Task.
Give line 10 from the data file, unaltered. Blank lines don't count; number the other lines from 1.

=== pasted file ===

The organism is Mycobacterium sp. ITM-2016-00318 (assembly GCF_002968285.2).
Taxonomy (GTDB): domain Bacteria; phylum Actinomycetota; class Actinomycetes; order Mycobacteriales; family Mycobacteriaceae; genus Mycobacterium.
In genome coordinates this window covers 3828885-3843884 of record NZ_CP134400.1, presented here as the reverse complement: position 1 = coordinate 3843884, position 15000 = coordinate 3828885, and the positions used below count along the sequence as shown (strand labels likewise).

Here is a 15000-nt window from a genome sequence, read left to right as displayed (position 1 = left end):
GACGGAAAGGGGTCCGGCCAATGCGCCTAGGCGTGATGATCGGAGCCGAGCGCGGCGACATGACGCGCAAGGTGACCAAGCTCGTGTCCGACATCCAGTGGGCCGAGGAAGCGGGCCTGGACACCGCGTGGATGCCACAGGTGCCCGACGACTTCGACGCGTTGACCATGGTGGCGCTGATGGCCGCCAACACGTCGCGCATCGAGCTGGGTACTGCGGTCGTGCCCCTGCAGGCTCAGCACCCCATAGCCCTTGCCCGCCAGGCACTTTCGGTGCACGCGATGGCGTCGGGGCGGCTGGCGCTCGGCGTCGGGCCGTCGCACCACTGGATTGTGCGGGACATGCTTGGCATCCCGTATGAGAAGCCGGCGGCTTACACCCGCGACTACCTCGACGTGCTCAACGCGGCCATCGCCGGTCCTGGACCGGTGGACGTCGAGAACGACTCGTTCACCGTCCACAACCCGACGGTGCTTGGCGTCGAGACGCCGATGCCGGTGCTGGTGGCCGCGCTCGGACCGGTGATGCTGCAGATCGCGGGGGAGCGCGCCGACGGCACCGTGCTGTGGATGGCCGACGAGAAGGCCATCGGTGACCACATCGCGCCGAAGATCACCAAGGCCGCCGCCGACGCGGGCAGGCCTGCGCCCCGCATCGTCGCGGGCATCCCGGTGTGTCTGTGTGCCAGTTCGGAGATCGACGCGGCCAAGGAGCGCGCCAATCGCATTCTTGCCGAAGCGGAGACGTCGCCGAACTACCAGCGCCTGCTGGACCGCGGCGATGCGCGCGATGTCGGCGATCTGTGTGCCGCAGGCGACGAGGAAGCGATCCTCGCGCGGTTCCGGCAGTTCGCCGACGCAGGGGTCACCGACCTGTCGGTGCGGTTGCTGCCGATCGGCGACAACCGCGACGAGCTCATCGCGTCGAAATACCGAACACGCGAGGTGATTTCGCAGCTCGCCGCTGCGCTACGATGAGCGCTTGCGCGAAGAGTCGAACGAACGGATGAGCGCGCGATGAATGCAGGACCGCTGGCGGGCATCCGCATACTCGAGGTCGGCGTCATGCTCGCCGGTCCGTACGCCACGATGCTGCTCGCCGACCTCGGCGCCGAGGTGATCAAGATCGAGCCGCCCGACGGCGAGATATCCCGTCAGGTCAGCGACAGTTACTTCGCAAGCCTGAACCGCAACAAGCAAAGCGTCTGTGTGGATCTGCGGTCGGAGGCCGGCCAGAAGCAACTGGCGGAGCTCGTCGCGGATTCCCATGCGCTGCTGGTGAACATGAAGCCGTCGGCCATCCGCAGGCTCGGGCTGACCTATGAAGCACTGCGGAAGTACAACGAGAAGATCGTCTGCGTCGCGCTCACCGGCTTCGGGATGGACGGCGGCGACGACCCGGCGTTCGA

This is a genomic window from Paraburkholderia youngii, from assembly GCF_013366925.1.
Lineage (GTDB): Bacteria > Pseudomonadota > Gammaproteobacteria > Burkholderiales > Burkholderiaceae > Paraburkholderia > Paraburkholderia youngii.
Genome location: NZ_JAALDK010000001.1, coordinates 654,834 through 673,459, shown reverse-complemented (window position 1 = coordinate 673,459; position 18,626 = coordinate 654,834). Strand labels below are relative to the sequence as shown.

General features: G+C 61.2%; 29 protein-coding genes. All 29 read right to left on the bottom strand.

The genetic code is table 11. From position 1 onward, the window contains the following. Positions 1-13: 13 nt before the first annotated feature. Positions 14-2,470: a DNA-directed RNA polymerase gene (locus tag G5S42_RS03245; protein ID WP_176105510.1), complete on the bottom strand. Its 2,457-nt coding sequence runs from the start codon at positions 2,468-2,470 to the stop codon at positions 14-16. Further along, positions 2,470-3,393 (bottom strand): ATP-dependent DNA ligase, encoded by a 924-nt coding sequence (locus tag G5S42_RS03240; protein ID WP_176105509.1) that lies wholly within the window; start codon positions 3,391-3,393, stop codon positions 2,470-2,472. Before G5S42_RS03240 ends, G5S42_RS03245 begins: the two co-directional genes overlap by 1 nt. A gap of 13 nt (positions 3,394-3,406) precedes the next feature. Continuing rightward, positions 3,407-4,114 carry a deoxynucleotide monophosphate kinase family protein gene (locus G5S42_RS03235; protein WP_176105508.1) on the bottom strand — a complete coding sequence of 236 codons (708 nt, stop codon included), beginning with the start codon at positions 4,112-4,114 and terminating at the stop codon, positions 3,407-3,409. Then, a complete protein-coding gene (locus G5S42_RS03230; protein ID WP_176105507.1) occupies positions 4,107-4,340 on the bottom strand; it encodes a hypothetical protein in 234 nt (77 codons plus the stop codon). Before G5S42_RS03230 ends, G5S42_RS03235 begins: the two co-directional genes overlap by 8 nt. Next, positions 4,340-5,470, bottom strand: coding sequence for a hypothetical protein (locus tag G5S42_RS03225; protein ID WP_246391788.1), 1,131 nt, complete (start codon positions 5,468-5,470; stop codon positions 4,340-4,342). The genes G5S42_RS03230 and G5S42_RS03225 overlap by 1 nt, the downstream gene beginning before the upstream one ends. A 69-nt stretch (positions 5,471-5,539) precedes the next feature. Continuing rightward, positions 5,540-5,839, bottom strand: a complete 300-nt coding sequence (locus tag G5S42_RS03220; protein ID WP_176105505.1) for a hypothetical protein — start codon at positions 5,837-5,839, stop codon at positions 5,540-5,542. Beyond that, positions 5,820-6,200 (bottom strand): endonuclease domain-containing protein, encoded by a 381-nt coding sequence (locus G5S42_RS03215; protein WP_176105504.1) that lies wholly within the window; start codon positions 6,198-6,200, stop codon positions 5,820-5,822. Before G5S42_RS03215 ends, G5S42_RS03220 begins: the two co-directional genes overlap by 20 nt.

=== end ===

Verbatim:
The genetic code is table 11. From position 1 onward, the window contains the following. Positions 1-13: 13 nt before the first annotated feature. Positions 14-2,470: a DNA-directed RNA polymerase gene (locus tag G5S42_RS03245; protein ID WP_176105510.1), complete on the bottom strand. Its 2,457-nt coding sequence runs from the start codon at positions 2,468-2,470 to the stop codon at positions 14-16. Further along, positions 2,470-3,393 (bottom strand): ATP-dependent DNA ligase, encoded by a 924-nt coding sequence (locus tag G5S42_RS03240; protein ID WP_176105509.1) that lies wholly within the window; start codon positions 3,391-3,393, stop codon positions 2,470-2,472. Before G5S42_RS03240 ends, G5S42_RS03245 begins: the two co-directional genes overlap by 1 nt. A gap of 13 nt (positions 3,394-3,406) precedes the next feature. Continuing rightward, positions 3,407-4,114 carry a deoxynucleotide monophosphate kinase family protein gene (locus G5S42_RS03235; protein WP_176105508.1) on the bottom strand — a complete coding sequence of 236 codons (708 nt, stop codon included), beginning with the start codon at positions 4,112-4,114 and terminating at the stop codon, positions 3,407-3,409. Then, a complete protein-coding gene (locus G5S42_RS03230; protein ID WP_176105507.1) occupies positions 4,107-4,340 on the bottom strand; it encodes a hypothetical protein in 234 nt (77 codons plus the stop codon). Before G5S42_RS03230 ends, G5S42_RS03235 begins: the two co-directional genes overlap by 8 nt. Next, positions 4,340-5,470, bottom strand: coding sequence for a hypothetical protein (locus tag G5S42_RS03225; protein ID WP_246391788.1), 1,131 nt, complete (start codon positions 5,468-5,470; stop codon positions 4,340-4,342). The genes G5S42_RS03230 and G5S42_RS03225 overlap by 1 nt, the downstream gene beginning before the upstream one ends. A 69-nt stretch (positions 5,471-5,539) precedes the next feature. Continuing rightward, positions 5,540-5,839, bottom strand: a complete 300-nt coding sequence (locus tag G5S42_RS03220; protein ID WP_176105505.1) for a hypothetical protein — start codon at positions 5,837-5,839, stop codon at positions 5,540-5,542. Beyond that, positions 5,820-6,200 (bottom strand): endonuclease domain-containing protein, encoded by a 381-nt coding sequence (locus G5S42_RS03215; protein WP_176105504.1) that lies wholly within the window; start codon positions 6,198-6,200, stop codon positions 5,820-5,822. Before G5S42_RS03215 ends, G5S42_RS03220 begins: the two co-directional genes overlap by 20 nt.